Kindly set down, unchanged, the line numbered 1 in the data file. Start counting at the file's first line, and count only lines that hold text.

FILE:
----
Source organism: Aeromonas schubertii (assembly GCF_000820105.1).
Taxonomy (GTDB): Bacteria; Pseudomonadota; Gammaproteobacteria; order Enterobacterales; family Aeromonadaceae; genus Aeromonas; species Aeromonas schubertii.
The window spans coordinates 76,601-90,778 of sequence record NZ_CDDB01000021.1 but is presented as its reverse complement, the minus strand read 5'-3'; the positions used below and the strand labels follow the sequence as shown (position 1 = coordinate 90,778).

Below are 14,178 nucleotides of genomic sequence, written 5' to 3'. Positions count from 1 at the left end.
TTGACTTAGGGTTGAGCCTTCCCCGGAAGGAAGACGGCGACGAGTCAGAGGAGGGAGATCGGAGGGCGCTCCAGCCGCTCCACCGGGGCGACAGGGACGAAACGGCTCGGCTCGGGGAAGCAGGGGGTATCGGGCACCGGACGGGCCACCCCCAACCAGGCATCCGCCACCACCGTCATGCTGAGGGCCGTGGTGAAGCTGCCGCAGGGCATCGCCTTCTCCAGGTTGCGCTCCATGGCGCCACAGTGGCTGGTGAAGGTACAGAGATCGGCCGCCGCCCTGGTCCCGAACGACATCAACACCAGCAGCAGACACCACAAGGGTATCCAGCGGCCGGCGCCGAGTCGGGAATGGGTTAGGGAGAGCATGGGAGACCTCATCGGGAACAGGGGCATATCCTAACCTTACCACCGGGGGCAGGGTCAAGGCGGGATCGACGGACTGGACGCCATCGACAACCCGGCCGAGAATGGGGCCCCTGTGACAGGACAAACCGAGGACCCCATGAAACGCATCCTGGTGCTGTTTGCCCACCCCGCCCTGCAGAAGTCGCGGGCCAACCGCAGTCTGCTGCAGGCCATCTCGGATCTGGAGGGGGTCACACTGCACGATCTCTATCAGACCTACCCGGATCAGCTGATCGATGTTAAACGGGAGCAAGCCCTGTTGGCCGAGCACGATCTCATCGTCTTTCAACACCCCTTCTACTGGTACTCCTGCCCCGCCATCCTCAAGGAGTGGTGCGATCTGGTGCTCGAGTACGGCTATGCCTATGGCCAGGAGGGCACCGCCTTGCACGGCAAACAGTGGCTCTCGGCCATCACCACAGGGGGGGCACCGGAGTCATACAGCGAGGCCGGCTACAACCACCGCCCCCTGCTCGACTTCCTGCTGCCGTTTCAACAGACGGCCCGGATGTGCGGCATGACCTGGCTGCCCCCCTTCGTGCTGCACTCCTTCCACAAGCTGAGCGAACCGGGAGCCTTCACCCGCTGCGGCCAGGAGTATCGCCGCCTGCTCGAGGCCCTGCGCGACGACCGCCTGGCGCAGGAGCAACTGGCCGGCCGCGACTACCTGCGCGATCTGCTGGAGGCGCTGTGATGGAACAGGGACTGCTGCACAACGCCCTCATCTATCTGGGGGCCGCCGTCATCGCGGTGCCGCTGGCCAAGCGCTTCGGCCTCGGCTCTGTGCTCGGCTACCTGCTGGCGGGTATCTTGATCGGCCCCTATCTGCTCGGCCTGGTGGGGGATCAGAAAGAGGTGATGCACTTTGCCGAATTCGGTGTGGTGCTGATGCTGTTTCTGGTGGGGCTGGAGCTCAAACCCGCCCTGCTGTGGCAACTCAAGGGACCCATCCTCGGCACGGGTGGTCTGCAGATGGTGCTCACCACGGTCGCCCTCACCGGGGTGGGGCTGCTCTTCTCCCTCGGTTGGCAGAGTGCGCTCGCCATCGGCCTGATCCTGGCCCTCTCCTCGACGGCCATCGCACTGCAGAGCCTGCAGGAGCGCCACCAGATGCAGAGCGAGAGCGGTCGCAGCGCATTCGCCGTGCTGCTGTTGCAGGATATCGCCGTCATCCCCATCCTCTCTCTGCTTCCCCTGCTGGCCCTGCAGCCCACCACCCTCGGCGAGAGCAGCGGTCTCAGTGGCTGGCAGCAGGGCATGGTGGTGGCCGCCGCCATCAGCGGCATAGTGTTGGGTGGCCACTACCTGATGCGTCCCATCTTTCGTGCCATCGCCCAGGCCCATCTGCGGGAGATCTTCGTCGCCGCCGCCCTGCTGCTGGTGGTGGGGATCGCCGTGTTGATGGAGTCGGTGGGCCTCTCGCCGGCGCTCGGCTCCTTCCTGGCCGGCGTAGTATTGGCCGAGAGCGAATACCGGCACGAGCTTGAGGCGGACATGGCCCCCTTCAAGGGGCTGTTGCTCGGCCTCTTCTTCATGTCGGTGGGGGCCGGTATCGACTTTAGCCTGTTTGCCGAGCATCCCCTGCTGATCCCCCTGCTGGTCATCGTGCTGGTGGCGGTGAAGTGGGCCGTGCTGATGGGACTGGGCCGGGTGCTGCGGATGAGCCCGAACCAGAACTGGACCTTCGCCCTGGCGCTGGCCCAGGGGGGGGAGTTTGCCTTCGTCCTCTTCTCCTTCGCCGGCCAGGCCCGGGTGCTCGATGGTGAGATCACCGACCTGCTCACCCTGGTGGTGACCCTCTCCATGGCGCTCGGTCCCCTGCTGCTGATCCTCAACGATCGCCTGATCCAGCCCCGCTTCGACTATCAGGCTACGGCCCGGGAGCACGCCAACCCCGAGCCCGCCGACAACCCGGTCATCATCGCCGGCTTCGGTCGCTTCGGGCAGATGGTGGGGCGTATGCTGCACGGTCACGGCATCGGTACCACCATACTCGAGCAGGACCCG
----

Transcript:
Source organism: Aeromonas schubertii (assembly GCF_000820105.1).